It has been debated whether Christ here refers to temporal judgments, or future punishment; but the sense will be nearly the same, in which ever way we understand the passage: for if the meaning of it should be, that the judgments inflicted upon those cities of Judæa which rejected the gospel, would be greater than those which befel Sodom and Gomorrah, which were destroyed by fire from heaven, it will follow hence, likewise, that the inhabitants will be liable to severer punishment in another world: since there will be the same reason for making a distinction between them in a future life as in the present. It ought not to appear to us unjust, if severer punishment hangs over the heads. of the despisers of the gospel, than over those who were polluted with the foulest lusts, and with all kinds of vices: for crimes are not to be estimated exactly from their own tendency, but from the circumstances likewise of the persons who commit them. The inhabitants of Sodom enjoyed the benefits of natural notions of propriety of conduct, and the traditions of their parents: the Jews, of the law of Moses, which was much clearer. The Sodomites had Lot as a preacher; but the others, the apostles, bringing along with them great promises, and rendered respectable and corr spicuous by many great miracles.
1. Let us be thankful that the gospel of Christ, which was at first confined to the narrow limits of Judæa, is now preached to all the world, and that there is no distinction made at present between Jew and Gentile. It is by the breaking down of this middle wall of partition that it has reached us in this distant corner of the globe; on a spot which, at that time, was scarcely heard of. How great has been the change, and how wonderful the means by which it has been accomplished! Twelve men, trained up to the ordinary occupations of life; without money in their purses; without any other clothes than what they wore; without knowledge, eloquence or influence, do not seem likely instruments for converting the world; yet by these means was this great change accomplished.-Irresistible must be the power of truth which has conquered all nations; admirable is the wisdom of divine Providence, in bringing about an event of such mag. nitude, by such simple instruments!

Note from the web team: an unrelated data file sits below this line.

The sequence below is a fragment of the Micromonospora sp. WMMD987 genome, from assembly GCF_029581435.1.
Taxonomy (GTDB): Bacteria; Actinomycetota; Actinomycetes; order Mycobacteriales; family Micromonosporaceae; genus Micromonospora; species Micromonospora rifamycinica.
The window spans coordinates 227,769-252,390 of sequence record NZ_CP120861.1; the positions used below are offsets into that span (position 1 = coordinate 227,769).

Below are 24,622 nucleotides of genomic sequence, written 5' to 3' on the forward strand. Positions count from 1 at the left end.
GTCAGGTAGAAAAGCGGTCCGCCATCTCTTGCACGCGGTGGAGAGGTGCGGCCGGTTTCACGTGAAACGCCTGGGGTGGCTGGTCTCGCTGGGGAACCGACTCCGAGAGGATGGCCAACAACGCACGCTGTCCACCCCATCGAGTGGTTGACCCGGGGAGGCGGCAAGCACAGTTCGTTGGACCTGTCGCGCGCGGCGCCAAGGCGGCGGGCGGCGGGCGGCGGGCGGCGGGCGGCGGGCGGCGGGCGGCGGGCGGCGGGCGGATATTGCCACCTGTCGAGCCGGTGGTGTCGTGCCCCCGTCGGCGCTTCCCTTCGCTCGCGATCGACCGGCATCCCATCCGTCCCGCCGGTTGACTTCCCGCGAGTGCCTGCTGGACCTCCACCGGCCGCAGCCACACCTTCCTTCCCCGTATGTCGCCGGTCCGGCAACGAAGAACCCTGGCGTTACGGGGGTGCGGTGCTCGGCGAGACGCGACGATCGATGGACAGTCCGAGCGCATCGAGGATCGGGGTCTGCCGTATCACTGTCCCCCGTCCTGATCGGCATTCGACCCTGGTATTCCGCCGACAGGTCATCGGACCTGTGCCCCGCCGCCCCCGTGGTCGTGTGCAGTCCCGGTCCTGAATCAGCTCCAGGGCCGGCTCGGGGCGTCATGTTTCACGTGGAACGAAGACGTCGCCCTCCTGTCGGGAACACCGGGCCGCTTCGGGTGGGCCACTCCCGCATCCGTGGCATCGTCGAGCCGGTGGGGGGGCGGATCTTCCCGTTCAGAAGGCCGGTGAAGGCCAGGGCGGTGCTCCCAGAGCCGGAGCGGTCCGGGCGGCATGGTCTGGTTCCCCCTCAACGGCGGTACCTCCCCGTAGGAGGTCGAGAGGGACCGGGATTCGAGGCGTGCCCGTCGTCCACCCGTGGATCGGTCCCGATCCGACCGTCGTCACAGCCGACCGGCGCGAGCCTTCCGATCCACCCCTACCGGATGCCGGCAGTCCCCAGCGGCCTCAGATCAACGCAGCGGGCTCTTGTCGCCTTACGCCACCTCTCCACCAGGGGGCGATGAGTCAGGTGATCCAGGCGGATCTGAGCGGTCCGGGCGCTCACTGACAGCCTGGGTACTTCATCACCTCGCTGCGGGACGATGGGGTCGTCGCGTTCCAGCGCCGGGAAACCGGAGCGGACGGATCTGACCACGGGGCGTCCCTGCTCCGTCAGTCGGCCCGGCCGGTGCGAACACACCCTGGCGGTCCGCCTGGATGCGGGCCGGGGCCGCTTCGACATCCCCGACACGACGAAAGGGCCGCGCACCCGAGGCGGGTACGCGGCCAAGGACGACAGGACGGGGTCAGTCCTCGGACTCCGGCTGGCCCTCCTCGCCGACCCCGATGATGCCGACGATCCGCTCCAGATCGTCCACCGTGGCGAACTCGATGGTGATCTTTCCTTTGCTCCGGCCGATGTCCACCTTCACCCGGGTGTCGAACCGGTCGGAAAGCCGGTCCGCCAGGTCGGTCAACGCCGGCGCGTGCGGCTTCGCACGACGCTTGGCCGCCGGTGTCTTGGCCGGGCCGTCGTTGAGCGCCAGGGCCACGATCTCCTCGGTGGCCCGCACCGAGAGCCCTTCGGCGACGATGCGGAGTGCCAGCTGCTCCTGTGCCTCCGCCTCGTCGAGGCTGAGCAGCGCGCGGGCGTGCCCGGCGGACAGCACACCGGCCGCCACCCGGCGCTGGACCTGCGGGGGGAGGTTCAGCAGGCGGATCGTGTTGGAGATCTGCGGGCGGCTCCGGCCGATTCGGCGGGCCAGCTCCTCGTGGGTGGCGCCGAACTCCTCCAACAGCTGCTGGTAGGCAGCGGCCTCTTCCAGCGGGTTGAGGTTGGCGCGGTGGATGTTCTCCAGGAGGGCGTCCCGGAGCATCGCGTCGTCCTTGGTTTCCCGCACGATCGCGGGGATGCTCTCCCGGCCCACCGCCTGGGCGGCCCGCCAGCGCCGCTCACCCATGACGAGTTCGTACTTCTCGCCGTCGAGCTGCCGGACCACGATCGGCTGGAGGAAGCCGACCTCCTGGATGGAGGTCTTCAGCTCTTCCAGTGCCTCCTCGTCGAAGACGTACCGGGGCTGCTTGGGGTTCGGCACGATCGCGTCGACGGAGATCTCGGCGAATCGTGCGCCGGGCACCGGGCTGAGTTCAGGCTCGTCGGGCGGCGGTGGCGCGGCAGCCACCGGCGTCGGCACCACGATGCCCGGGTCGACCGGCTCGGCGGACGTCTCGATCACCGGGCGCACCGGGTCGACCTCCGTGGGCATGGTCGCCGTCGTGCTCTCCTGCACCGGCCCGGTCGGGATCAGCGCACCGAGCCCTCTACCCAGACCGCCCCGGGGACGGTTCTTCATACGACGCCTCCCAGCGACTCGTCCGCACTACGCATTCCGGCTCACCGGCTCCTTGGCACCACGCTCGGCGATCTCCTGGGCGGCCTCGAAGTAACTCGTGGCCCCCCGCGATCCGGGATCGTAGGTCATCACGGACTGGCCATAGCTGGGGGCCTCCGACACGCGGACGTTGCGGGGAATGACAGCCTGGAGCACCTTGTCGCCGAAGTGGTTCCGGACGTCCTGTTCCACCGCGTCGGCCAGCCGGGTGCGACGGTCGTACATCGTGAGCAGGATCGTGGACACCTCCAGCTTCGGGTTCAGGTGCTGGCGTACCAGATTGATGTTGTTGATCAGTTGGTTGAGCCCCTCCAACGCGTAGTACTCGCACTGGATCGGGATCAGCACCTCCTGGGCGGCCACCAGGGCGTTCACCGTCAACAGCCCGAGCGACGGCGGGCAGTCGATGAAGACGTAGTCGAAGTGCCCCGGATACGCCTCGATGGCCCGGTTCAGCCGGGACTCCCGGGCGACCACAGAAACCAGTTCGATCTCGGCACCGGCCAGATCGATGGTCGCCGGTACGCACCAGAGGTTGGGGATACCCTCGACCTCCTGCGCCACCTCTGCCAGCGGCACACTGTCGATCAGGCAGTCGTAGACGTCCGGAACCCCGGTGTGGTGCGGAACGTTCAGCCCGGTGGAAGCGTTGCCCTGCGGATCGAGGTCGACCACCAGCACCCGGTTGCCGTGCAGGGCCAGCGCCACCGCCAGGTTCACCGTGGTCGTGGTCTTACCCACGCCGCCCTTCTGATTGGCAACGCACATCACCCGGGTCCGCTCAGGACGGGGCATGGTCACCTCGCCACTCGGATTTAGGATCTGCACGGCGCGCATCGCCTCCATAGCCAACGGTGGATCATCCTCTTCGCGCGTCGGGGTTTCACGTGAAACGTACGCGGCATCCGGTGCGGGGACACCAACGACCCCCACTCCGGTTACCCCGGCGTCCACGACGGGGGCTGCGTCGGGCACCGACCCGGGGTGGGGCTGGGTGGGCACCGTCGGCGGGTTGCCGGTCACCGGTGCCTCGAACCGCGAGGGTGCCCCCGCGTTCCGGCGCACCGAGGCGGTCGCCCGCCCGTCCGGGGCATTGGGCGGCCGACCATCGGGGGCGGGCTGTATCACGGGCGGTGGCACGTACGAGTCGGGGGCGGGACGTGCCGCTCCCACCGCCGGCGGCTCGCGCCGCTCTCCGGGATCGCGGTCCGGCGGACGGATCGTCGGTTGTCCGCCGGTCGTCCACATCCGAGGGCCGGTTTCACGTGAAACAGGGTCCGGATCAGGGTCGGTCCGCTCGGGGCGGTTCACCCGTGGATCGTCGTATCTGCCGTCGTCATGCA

2. Let the ministers of religion learn to be contented with their situation, although it may be destitute of that outward splendour which many possess, and which is of so much value in the eyes of the world. The first preachers of the gospel had nothing of this kind to recommend them: they had no means of support but what the justice, the generosity and gratitude of their hearers afforded them: they had nothing to rely upon, for the success of their undertaking, but the force of truth, and the excellence of their characters: with no other advantages than these, they obtained a comfortable subsistence, and spread their doctrine throughout the world. Had they affected the pomp of dress, or sought the aid of those distinctions which wealth confers, they might perhaps have gained more proselytes amongst the higher classes of society; but these would have been professors only in name, not in reality. They would have wanted that conviction of the truth, and that zealous attachment to it, which could alone render their conversion of any value. Let not ministers of religion in the present day aspire after greater honour and worldly emolument: it will lead men to suspect that they are of a mercenary disposition; that they are more desirous of procuring pleasure and profit to themselves, than of promoting the belief of truth, and the practice of duty; a suspicion which will greatly obstruct the success of their designs. Let them chearfully submit to the want of the common accommodations of life, where it may be necessary to convince the world of the purity of the motives by which they are actuated, and to promote the cause of religion.